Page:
“No” Wrapped in “Yes”: Limiting Behavior, Allowing Feelings

Angie was unhappy. Her mommy and daddy had brought her and her baby sister to a playtime at the Junior Museum. There was just one other child there, Nora, who was, like Angie, three years old. They had been playing in opposite corners of the playroom for a good while without acknowledging one another’s presence. Angie had suddenly decided she wanted the blue ball that the Nora was playing with, and made a bee-line for it.

upset boy in article about how crying is beneficial for children

Seeing that the ball was about to be grabbed, I put my arm in front of Angie and said, “No, Nora has the blue ball. I’ll wait with you until Nora is done with it.” Angie screamed at the top of her lungs, and ran to her daddy.

“No” Leads to a Big Upset

Her daddy sat down on the floor and she scrambled into his lap, still screaming. She kicked the floor. She writhed in his arms. She shut her eyes tight and threw herself from side to side in his arms. She kept on screaming!  I sat close, listening, and doing what I could to silently support her daddy, who was doing a good job of not trying to solve the blue ball problem.

We Could Only Guess the Real Reason Behind her Upset

Angie had launched an intense emotional episode, and her daddy said little, but anchored her well through this storm. I noted that her baby sister was quite young, perhaps just one or two months old. I wondered whether all this heat had something to do with having a new sibling and having to now share her parents’ attention. We’ll never know, because Angie’s passionate screams had no words.

She went on and on, sometimes throwing herself around in a kind of tantrum in her daddy’s lap. He and I kept on offering her Staylistening time. We said almost nothing beyond, “You’re safe. No one is upset with you.”

Why “No” is a Gift to Kids

“No” is a real gift at a time like this. The parent says “No” in plain language, with kindness attached. The parent keeps the child from doing things that will hurt the feelings of others, not with shame or blame, but, when necessary, with a physical barrier that prevents off-track behavior.

Showing “Yes” When You Say “No”

The parent communicates “Yes” in the nonverbal language of love. Yes, I offer you my love. Yes, I will listen to your whole, long, passionate upset. Yes, you may be as wildly irrational as you need to be while you clear the way for your mind to operate peacefully again. Yes, come and be in my arms, or if that makes you silent but still unhappy, then sit right next to me where you can have both me and your feelings. Yes, I guarantee you safe passage through this emotional storm. Yes, I know you will come out of this in a better frame of mind. Yes, you are my smart and healthy child.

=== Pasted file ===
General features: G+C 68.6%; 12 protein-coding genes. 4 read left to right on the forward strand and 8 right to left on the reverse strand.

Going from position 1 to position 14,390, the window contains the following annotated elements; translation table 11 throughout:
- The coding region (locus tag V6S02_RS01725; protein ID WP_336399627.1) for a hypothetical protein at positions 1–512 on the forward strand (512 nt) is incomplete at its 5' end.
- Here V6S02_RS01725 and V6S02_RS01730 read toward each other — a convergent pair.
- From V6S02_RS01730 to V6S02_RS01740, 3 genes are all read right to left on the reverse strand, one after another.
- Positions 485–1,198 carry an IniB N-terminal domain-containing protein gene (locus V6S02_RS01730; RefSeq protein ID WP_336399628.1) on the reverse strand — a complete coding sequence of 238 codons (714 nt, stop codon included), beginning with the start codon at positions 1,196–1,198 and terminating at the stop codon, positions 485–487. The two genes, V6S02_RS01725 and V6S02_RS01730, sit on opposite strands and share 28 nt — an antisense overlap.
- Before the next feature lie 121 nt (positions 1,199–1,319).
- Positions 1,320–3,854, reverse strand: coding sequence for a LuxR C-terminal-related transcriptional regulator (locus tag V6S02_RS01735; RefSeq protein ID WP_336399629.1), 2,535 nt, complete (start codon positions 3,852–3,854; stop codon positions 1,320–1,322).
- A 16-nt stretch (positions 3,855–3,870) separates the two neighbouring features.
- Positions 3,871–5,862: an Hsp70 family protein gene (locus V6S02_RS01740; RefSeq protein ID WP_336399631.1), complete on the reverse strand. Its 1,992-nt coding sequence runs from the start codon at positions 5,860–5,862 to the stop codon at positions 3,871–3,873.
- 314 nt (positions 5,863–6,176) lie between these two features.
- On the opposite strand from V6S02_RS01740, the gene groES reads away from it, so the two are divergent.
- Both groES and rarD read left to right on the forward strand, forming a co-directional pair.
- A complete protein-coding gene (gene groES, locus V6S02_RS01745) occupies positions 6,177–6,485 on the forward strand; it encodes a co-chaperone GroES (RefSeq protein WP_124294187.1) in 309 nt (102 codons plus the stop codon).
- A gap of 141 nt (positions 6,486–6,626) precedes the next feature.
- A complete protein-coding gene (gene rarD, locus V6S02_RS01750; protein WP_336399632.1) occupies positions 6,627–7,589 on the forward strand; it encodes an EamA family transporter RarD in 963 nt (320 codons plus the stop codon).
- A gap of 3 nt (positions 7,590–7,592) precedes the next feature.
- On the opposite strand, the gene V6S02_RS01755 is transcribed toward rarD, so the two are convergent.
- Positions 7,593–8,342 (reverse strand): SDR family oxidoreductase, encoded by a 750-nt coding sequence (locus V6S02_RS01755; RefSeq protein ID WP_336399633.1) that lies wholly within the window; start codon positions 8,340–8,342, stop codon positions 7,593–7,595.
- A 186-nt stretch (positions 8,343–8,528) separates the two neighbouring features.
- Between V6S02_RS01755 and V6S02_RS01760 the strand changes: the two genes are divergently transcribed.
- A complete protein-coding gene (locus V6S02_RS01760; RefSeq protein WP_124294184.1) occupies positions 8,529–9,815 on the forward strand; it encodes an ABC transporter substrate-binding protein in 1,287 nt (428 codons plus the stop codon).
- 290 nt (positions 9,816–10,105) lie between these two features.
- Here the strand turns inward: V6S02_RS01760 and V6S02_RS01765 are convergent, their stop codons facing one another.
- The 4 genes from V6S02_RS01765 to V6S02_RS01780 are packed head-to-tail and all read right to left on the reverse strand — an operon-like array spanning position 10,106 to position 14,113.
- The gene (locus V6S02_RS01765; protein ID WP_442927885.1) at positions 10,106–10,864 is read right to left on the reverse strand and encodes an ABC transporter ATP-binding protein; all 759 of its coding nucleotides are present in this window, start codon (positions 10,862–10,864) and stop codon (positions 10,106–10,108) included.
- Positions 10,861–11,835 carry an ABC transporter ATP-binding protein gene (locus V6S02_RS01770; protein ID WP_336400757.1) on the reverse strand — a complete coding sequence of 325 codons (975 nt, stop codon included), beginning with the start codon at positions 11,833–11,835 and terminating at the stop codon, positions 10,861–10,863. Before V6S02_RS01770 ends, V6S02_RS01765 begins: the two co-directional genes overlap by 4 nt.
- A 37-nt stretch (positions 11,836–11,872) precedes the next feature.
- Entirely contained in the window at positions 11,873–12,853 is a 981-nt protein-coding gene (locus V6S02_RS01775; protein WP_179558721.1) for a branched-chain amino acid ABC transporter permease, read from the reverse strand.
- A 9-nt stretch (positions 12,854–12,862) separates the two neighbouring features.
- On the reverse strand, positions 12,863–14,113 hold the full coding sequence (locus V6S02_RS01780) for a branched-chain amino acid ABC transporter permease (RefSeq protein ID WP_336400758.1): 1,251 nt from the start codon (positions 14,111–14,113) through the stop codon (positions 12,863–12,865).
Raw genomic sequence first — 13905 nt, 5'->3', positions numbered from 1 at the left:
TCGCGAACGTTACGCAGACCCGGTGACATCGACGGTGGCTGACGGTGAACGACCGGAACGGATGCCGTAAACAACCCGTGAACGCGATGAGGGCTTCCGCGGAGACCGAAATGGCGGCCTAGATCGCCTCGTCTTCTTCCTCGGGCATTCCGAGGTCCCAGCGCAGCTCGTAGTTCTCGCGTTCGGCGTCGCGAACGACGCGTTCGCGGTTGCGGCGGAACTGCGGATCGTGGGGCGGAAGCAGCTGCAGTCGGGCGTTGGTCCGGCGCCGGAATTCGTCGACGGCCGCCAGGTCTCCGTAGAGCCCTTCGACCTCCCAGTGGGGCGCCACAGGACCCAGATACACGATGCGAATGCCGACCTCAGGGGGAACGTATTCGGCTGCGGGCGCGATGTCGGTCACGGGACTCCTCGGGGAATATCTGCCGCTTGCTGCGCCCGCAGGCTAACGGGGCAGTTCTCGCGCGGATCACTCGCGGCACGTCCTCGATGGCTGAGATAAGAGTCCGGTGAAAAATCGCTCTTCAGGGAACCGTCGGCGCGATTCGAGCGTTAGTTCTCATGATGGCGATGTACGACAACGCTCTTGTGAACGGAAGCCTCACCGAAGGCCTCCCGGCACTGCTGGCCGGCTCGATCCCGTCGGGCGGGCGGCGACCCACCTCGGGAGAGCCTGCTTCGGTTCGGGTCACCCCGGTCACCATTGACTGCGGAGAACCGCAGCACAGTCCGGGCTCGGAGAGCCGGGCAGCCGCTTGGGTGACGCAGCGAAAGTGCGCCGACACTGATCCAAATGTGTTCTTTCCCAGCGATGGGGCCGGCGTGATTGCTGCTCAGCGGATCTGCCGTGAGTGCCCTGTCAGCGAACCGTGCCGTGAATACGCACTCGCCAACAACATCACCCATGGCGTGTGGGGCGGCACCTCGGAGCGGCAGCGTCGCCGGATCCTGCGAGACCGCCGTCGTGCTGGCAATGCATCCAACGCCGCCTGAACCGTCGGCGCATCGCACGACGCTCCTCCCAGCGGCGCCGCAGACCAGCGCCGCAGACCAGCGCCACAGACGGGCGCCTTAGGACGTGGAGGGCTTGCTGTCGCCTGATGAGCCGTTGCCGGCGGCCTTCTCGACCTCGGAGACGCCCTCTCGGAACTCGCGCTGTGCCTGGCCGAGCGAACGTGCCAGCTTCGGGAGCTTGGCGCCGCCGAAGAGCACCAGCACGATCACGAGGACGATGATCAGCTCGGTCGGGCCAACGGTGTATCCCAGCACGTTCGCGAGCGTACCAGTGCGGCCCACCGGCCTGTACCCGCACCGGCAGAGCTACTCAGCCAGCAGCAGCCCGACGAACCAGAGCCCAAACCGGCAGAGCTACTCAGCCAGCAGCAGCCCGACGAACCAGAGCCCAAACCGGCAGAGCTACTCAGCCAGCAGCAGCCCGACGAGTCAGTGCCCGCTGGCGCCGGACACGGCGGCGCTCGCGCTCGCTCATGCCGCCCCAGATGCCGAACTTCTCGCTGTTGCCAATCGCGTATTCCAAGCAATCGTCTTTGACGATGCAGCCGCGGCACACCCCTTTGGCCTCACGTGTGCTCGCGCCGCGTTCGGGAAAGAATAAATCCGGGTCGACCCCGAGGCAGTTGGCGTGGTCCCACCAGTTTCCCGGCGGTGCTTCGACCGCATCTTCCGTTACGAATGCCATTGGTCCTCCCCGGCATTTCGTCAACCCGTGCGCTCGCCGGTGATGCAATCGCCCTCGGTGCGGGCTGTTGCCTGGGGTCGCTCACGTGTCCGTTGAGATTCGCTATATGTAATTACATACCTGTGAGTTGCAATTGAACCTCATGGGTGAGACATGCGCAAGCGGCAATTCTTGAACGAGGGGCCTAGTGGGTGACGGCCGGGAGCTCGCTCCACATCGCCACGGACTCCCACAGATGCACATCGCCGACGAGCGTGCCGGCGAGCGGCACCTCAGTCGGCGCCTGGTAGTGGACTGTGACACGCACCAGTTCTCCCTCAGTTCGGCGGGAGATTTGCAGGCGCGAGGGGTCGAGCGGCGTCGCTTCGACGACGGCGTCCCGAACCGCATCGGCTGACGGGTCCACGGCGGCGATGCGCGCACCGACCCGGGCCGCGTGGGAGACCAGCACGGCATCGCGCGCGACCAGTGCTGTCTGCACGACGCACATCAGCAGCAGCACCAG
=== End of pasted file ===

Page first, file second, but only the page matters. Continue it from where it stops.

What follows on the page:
Angie kept screaming and crying, but some children beg for something—anything—to make the feelings go away. For them, “No” needs to be said, with great warmth, again and again for them to clean out the tension that has engulfed them. Angie didn’t beg for distraction, but if she had, her daddy or I might have said,

  • “I know you wanted the blue ball. Nora had it.You might get a turn later.”
  • “Yes, I am here.”
  • “No, you can’t have a cracker now. We can get one later.”
  • “I’ll hold your hands so you don’t pull my hair. I will be gentle.”
  • “No. No chips right now, either.”
  • “Yes, I know you want them.”
  • “No, we are not going home right now. We’ll go later, I promise.”
  • “Yes, you are safe here. I am watching over you.”
  • “No, I’m not going to get you a snack now.”
  • “Yes, you have me. I’m right here. I won’t go away.”
  • “No, we’ll get a snack later. No chips right now.”

A Parent Fills Deeply-Held Needs When They Listen

After about 20 minutes, her screams petered out, and she began to look around the room. Nora had been playing across the room with her father, and this long outburst didn’t seem to have dampened her spirits. I showed Angie that there was a green ball and a red ball available if she wanted. She was not interested. She sat peacefully with her daddy, studying the scene in the room.

How “No” Works to Clear Out Big Feelings and Fears

The clear verbal “No” opens the door to a child’s big invisible storehouse of feelings. The warm nonverbal “Yes, I’m here” starts the healing process.

The child is distraught. The parent indicates that all is actually safe.

The child feels need. The parent says, “I’ll give you me. I offer me and my caring.”

The child says, “That’s not good enough,” and cries until that feeling of upset has faded. Then, satisfaction is possible. The parent is plenty good enough.

After a quiet five minutes in her daddy’s lap, Angie got up and immediately went over to where Nora was playing. This was the first moment they had had any kind of interaction at all, but Angie could now connect, cooperate, and enjoy Nora and the rest of the playtime. They rode together on one of their daddy’s backs, jostling, laughing, and holding on to one another as though they’d known one another since birth. They built a cardboard block house together. They jumped and ran. There was not one hint of strife between them for the rest of the evening.

Use Staylistening to Wrap “No” in Your Warmest “Yes”

You’ll need to do a brave experiment with Staylistening to see this kind of remarkable transformation for yourself. You will see how useful “No” can be, and how listening to your child’s passionate upset can bring laughter and warm connection to the emotional tenor of the day. Your presence has power. Your listening can restore your child’s good judgment. You need not fear “No.” Simply add your warmest nonverbal “Yes,” and listen.

For more on supporting your child as he or she cries and tantrums read:

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